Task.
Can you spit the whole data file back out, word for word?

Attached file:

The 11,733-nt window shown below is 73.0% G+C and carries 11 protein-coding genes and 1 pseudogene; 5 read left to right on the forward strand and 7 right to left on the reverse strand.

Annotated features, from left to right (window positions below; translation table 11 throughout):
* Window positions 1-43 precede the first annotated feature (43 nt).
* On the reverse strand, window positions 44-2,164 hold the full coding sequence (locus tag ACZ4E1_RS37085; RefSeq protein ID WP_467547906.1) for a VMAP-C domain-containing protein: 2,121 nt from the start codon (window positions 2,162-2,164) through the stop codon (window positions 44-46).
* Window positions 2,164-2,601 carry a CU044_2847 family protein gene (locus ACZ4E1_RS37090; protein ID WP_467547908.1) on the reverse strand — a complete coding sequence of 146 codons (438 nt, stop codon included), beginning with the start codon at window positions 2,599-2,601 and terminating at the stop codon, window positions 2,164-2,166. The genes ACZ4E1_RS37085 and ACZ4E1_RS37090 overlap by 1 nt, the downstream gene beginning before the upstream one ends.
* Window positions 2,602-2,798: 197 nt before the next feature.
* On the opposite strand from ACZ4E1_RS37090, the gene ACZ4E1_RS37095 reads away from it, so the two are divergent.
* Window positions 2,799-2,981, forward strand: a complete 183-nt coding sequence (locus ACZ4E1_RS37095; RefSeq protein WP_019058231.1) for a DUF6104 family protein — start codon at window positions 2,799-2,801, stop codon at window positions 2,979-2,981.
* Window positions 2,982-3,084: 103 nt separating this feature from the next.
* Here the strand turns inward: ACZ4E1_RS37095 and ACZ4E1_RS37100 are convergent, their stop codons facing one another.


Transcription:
The 11,733-nt window shown below is 73.0% G+C and carries 11 protein-coding genes and 1 pseudogene; 5 read left to right on the forward strand and 7 right to left on the reverse strand.

Annotated features, from left to right (window positions below; translation table 11 throughout):
* Window positions 1-43 precede the first annotated feature (43 nt).
* On the reverse strand, window positions 44-2,164 hold the full coding sequence (locus tag ACZ4E1_RS37085; RefSeq protein ID WP_467547906.1) for a VMAP-C domain-containing protein: 2,121 nt from the start codon (window positions 2,162-2,164) through the stop codon (window positions 44-46).
* Window positions 2,164-2,601 carry a CU044_2847 family protein gene (locus ACZ4E1_RS37090; protein ID WP_467547908.1) on the reverse strand — a complete coding sequence of 146 codons (438 nt, stop codon included), beginning with the start codon at window positions 2,599-2,601 and terminating at the stop codon, window positions 2,164-2,166. The genes ACZ4E1_RS37085 and ACZ4E1_RS37090 overlap by 1 nt, the downstream gene beginning before the upstream one ends.
* Window positions 2,602-2,798: 197 nt before the next feature.
* On the opposite strand from ACZ4E1_RS37090, the gene ACZ4E1_RS37095 reads away from it, so the two are divergent.
* Window positions 2,799-2,981, forward strand: a complete 183-nt coding sequence (locus ACZ4E1_RS37095; RefSeq protein WP_019058231.1) for a DUF6104 family protein — start codon at window positions 2,799-2,801, stop codon at window positions 2,979-2,981.
* Window positions 2,982-3,084: 103 nt separating this feature from the next.
* Here the strand turns inward: ACZ4E1_RS37095 and ACZ4E1_RS37100 are convergent, their stop codons facing one another.